The War on Drugs

    Future Weather


    Listening to the War on Drugs, it’s easy to see what they have in common with fellow Philly artist and sometimes band member Kurt Vile. Along with Vile, the War on Drugs has pioneered a new branch of American music, some new kind of tape-hiss Americana where that white noise is not artifice but artifact, both a nod to the past and an instrument in its own right.


    But while Kurt Vile has blown up in the past year or so, dropping release after release, the War on Drugs have been quiet since 2008’s excellent Wagonwheel Blues. And, at first, an EP might seem a slim return for a band that hasn’t released anything in two-plus years. But once you listen to Future Weather, it’s clear that this is hardly some holdover. In fact, if it weren’t for some dude named Stevens, this would be the most ambitious and rewarding EP in recent memory.


    Perhaps the most impressive thing about Future Weather is its cohesion. Like Wagonwheel Blues, these songs mesh together and churn steadily, like the road singer Adam Granduciel so often sings about. But these songs sound a little more out on the fringe, outliers to the steady folk feel of the last record. The organs on “Baby Missiles” feel like a dessicated take on the E Street Band, replacing the Boss’s working-man bravado with a stuck-in-the-middle uncertainty. The song shifts nicely into the more straightforward “Comin’ Through,” but the lead guitar is deceptively hard to pin down on the track. As the thrum of the acoustic guitar drives the song, the watery lead riff melts into ambient vibes in some places and whips up into guitar heroics in others.


    That coming and going of sounds pairs well with Granduciel’s songs about transition. Much of the record feels like a document of those late-20s, early-30s years where friends start to drift off to other places, build careers, have families. Throughout these songs, buses are in between here and there, ships sail away, friends leave, relationships crumble, but behind it all is persistent connection. As Granduciel mourns these times of transition — “I wonder where my friends are going, I wonder why they didn’t take me” — there still an insistence in these songs that imply a weary hope.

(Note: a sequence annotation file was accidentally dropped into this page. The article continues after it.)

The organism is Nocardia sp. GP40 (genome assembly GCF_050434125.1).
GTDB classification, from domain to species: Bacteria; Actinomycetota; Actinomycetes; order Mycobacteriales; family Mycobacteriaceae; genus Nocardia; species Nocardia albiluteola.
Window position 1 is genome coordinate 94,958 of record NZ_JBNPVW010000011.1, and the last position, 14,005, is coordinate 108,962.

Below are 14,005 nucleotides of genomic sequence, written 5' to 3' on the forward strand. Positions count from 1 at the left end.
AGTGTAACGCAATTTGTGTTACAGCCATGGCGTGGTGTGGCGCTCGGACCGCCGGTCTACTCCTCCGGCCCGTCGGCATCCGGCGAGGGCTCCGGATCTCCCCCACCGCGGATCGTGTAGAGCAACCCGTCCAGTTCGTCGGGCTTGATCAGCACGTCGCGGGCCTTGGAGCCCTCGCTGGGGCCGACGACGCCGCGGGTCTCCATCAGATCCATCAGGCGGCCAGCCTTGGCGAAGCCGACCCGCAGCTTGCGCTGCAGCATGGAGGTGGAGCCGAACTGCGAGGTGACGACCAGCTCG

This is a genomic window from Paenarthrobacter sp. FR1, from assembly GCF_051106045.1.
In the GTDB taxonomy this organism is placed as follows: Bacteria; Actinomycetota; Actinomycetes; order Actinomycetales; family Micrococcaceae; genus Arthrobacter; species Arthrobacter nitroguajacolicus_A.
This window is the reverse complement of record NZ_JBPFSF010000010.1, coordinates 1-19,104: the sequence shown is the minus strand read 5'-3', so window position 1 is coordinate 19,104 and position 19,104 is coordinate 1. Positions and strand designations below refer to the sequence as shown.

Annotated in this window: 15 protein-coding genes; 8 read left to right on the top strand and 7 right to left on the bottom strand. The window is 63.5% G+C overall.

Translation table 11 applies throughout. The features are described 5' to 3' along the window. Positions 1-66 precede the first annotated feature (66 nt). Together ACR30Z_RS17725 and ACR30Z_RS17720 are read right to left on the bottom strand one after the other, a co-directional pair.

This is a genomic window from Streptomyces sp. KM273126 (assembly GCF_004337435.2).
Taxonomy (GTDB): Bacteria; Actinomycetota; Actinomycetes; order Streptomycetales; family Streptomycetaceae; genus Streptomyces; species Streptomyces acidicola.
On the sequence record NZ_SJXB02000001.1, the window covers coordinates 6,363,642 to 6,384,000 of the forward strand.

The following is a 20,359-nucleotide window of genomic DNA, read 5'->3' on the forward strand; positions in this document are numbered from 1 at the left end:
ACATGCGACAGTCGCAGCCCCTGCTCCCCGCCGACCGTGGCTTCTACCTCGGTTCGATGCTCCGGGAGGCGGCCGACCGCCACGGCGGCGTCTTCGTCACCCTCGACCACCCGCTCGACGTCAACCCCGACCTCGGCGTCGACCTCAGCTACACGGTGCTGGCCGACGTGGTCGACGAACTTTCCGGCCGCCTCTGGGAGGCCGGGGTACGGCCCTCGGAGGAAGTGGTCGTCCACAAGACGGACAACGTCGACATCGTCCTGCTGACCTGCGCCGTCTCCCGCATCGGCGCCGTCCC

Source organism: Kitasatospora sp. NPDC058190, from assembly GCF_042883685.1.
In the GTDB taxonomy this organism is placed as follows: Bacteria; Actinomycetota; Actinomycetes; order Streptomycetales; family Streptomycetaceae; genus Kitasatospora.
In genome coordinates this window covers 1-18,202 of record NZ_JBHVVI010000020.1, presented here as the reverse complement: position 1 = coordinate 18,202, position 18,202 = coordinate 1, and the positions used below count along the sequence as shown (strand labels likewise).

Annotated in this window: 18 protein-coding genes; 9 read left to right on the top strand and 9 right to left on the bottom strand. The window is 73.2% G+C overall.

The EP’s two biggest songs, “Brothers” and “The History of Plastic,” show the two sides of this theme beautifully. “Brothers” is as spacious a song as you’ll hear from the War on Drugs, leaving room for Granduciel’s voice to echo out. He’s at his most Dylan-esque here, but the way he tensely pulls on the end of every line even as he sings of people moving away, shows him still reaching out.


    “The History of Plastic,” on the other hand, is a much darker affair. The usual energetic vocals are weighed down here, as Granduciel admits “I lost that feeling for you,” with a troubling resignation. But the percussion in the song breaks up the road-steady chug of the band’s other work with a multi-layered shuffle. As the song grows, and Granduciel mourns the past, you can also feel him pulling free. It’s a melancholy ending to the EP, for sure, but the way it ripples out into silence implies a moving on. Like the others he’s sung about, Granduciel is ready for the next thing.


    The overall feel of the record — the ebb and flow, the floating in limbo — make it an impressive statement overall. But the War on Drugs gets to have it both ways on Future Weather. It’s a brilliant album, beginning to end, but all its pieces are as strong as the last. It may not be the full-length follow up you’d expect after 2-plus years, but it does all the things a full-length record can do, and it does them brilliantly. Wagonwheel Blues was a fantastic debut, and was perhaps the most lasting document thus far of this new Americana. I say was because, well, Future Weather is good enough to surpass it.